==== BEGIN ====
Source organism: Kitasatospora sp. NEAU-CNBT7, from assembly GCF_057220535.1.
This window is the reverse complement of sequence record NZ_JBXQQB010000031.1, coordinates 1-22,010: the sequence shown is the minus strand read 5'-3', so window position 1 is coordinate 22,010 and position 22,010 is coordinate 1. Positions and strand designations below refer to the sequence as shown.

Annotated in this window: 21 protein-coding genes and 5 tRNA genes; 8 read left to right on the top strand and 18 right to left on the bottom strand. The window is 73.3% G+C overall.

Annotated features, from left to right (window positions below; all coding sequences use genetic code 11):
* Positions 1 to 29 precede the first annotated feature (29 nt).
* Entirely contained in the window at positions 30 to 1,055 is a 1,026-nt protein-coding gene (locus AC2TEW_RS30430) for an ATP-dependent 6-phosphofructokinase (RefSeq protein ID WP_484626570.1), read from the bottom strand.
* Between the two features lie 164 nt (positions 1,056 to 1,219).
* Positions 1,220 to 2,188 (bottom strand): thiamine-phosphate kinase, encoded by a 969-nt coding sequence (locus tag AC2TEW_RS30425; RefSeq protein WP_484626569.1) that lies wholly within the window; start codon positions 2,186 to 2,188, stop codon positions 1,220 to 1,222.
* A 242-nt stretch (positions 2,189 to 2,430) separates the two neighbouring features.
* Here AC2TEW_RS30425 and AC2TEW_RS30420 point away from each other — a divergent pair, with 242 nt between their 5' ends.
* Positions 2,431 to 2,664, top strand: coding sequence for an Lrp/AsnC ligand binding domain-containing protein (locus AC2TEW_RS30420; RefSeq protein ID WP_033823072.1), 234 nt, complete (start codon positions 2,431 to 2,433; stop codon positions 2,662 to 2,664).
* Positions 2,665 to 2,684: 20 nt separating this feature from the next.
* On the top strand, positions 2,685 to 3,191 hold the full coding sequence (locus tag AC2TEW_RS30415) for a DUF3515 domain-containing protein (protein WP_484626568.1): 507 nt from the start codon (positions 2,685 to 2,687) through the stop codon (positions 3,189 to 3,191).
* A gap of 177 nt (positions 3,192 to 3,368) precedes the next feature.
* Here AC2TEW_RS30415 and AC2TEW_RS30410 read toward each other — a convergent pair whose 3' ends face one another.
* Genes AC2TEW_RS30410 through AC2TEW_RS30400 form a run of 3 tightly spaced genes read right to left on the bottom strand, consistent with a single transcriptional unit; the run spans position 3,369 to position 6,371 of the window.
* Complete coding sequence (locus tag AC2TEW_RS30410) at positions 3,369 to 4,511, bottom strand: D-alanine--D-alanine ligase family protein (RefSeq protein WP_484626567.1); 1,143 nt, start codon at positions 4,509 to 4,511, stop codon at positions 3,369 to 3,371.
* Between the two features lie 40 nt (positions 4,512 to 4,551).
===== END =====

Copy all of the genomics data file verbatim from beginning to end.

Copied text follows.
Source organism: Kitasatospora sp. NEAU-CNBT7, from assembly GCF_057220535.1.
This window is the reverse complement of sequence record NZ_JBXQQB010000031.1, coordinates 1-22,010: the sequence shown is the minus strand read 5'-3', so window position 1 is coordinate 22,010 and position 22,010 is coordinate 1. Positions and strand designations below refer to the sequence as shown.

Annotated in this window: 21 protein-coding genes and 5 tRNA genes; 8 read left to right on the top strand and 18 right to left on the bottom strand. The window is 73.3% G+C overall.

Annotated features, from left to right (window positions below; all coding sequences use genetic code 11):
* Positions 1 to 29 precede the first annotated feature (29 nt).
* Entirely contained in the window at positions 30 to 1,055 is a 1,026-nt protein-coding gene (locus AC2TEW_RS30430) for an ATP-dependent 6-phosphofructokinase (RefSeq protein ID WP_484626570.1), read from the bottom strand.
* Between the two features lie 164 nt (positions 1,056 to 1,219).
* Positions 1,220 to 2,188 (bottom strand): thiamine-phosphate kinase, encoded by a 969-nt coding sequence (locus tag AC2TEW_RS30425; RefSeq protein WP_484626569.1) that lies wholly within the window; start codon positions 2,186 to 2,188, stop codon positions 1,220 to 1,222.
* A 242-nt stretch (positions 2,189 to 2,430) separates the two neighbouring features.
* Here AC2TEW_RS30425 and AC2TEW_RS30420 point away from each other — a divergent pair, with 242 nt between their 5' ends.
* Positions 2,431 to 2,664, top strand: coding sequence for an Lrp/AsnC ligand binding domain-containing protein (locus AC2TEW_RS30420; RefSeq protein ID WP_033823072.1), 234 nt, complete (start codon positions 2,431 to 2,433; stop codon positions 2,662 to 2,664).
* Positions 2,665 to 2,684: 20 nt separating this feature from the next.
* On the top strand, positions 2,685 to 3,191 hold the full coding sequence (locus tag AC2TEW_RS30415) for a DUF3515 domain-containing protein (protein WP_484626568.1): 507 nt from the start codon (positions 2,685 to 2,687) through the stop codon (positions 3,189 to 3,191).
* A gap of 177 nt (positions 3,192 to 3,368) precedes the next feature.
* Here AC2TEW_RS30415 and AC2TEW_RS30410 read toward each other — a convergent pair whose 3' ends face one another.
* Genes AC2TEW_RS30410 through AC2TEW_RS30400 form a run of 3 tightly spaced genes read right to left on the bottom strand, consistent with a single transcriptional unit; the run spans position 3,369 to position 6,371 of the window.
* Complete coding sequence (locus tag AC2TEW_RS30410) at positions 3,369 to 4,511, bottom strand: D-alanine--D-alanine ligase family protein (RefSeq protein WP_484626567.1); 1,143 nt, start codon at positions 4,509 to 4,511, stop codon at positions 3,369 to 3,371.
* Between the two features lie 40 nt (positions 4,512 to 4,551).